I played Deathgarden with Hamer, Jackson, and Pannell, along with some other members of the dev team, and it took a few matches to figure out what the hell was going on—I showed up ready to play baseball and wound up thrown into blernsball instead. It took awhile to see why Deathgarden's least intuitive attributes are smart, deeply thought out bits of game design that serve multiple purposes.
Invisibility is great for sneaking up on Runners until you get hit with a blinding arrow.
To fill up the energy meter Runners use to fire off their ability arrows that hinder the Hunter, they have to shoot ammo crates, health crates, objectives and other objects on the map to mark them. Marking objects gives you energy and draws a colored outline for the whole team, so other Runners can find health, or the important upgrade crates used to unlock and power up abilities throughout a match. There's no minimap, so marking is key to both navigation and staying powered up for a run-in with the Hunter. Marks also expire, which Pannell said "plays into constantly changing the paradigm of the game."
"We want to continuously make people move and play in the game, and if they were permanent, they'd just say well I don't need to go around anymore, I know what the map looks like," Hamer said. "If it's temporary they're going to have to go back, to mark up locations for their teammates to complete the objectives… they have to work together to know where to go to complete something."
Even more unusual is the Blood Post, a sacrificial altar the Hunter uses to kill off Runners. See, the Hunter can't just shoot a Runner and execute them on the spot; they only go down and start to bleed out, giving another Runner an opportunity to come rescue them. But once the Hunter downs three Runners, the Blood Post becomes active, and the Hunter has to use it to kill off a Runner. The Runners have a difficult choice: do they sacrifice a teammate and use that time to complete an objective, or risk an encounter with the Hunter to save them?
"There are a lot of complex choices in the game that many other games have elements of, but not quite put together like that," said Pannell. "That whole 'do I rescue, do I not rescue' alone can sometimes overwhelm people. We see whole teams go to their death trying to rescue. It's almost, psychologically speaking, guaranteed that that's going to happen. So it's really a question of 'can you fight the urge to rescue everyone on your team, knowing the hunter's going to be there to wipe them out?'"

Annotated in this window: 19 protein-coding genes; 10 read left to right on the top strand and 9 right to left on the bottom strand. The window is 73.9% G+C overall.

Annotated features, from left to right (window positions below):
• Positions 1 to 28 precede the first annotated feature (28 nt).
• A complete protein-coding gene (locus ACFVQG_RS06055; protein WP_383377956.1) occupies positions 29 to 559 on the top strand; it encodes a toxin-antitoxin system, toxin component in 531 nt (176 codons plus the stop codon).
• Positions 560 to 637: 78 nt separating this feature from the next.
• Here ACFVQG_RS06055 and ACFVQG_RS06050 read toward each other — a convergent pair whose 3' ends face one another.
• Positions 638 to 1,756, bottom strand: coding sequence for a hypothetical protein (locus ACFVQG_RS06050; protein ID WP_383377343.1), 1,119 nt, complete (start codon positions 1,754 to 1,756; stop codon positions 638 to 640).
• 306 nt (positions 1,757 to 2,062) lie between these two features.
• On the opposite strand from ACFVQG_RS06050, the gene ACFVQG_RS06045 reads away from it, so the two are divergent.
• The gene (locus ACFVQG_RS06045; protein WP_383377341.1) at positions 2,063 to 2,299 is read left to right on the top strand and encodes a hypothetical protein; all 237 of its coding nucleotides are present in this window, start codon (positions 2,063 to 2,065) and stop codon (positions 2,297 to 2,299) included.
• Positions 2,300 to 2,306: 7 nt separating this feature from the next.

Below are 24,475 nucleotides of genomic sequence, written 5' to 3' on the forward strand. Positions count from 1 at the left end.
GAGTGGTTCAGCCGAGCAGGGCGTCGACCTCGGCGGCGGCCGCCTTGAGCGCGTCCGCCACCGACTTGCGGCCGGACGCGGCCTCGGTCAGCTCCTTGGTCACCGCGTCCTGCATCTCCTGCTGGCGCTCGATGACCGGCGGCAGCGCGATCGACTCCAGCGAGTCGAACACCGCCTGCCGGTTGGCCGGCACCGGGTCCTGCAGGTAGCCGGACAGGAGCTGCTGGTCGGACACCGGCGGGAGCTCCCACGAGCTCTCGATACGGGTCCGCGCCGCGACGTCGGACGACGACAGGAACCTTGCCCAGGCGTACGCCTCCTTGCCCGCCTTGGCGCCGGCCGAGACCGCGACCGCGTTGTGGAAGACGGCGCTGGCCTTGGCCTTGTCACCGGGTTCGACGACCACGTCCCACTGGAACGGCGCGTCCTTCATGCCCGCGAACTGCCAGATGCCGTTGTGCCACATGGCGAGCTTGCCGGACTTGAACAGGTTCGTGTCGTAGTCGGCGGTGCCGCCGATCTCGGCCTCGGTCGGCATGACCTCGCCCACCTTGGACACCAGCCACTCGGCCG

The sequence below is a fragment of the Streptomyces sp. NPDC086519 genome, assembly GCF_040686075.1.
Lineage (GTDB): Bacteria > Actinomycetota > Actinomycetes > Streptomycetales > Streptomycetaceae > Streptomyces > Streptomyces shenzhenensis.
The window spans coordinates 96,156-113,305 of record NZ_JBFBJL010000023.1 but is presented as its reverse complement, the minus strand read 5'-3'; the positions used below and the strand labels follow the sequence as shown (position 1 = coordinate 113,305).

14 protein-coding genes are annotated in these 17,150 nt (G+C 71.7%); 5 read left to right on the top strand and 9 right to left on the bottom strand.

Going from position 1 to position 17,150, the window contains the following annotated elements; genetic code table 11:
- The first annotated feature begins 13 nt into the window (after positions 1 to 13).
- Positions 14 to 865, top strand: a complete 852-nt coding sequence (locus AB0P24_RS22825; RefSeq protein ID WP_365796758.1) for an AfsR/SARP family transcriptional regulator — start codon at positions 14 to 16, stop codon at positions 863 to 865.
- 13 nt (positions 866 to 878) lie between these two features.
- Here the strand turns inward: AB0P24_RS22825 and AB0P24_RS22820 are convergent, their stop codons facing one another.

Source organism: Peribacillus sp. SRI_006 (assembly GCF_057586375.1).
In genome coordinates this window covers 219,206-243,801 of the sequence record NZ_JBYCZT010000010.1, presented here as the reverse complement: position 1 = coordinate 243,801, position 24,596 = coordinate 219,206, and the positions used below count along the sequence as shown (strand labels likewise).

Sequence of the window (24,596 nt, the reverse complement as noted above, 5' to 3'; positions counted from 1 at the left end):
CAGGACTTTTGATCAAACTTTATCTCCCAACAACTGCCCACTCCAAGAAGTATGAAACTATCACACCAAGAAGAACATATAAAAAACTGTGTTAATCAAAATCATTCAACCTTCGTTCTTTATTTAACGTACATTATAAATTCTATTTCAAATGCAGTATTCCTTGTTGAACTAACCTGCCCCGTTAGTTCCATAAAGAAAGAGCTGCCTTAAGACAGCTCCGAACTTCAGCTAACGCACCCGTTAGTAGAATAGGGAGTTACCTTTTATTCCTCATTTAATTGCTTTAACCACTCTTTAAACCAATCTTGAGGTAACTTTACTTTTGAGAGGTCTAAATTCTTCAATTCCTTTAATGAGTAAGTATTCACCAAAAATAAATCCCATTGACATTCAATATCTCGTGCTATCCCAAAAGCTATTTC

As with the Hunter's invincibility, the design of the Blood Post took shape over Deathgarden's development, as Behaviour tried to figure out the win conditions. At first you could send Runners to the Blood Post as soon as you downed them, every single time.
"There were a lot of rescues, but it was like, ugh, this just keeps happening over and over again. Games were getting loooong, like 40 minutes" said Jackson. "The idea was, if you have the number of downs, then the Hunter doesn't camp, because he or she knows they need to get those three. So if you've downed me, why would you camp me? You're going to go after these guys. So that basically solved that problem. Also giving it a number that everyone could understand: okay, there's one person down, I'm going to keep doing my objectives. Before, it was like, every time, okay, I've got to go rescue them."
That helped the team settle on the win condition of three for both sides, too. "We never like it when the same repetitive pattern happens all the time and there's no way to shape that meta," Pannell said. "So we needed something a bit more dynamic and strange."
On both sides, the number of options available at any given moment can be paralyzing. My first matches as a Hunter went terribly as I spent too long chasing down Runners, letting objectives go by, or let the Runners set the pace by wasting my superpowered sprint meter bouncing between two objective points. A smart, coordinated Runner team can tackle multiple objectives at once, forcing the Hunter to choose between them. Both teams also constantly need to juggle picking up ammo, upgrade crates, and marking things (the Hunter can shoot crates to "hack" them, which will reveal any Runner who interacts with it).
The complexity and decision-making required to be even competent at Deathgarden makes it a game few people will be competent at in their first rounds, since there's no easy analogue. Even if you're an amazing FPS player, you could easily be a terrible Hunter. But Deathgarden's weirdness is also what's kept me thinking about it for the past week.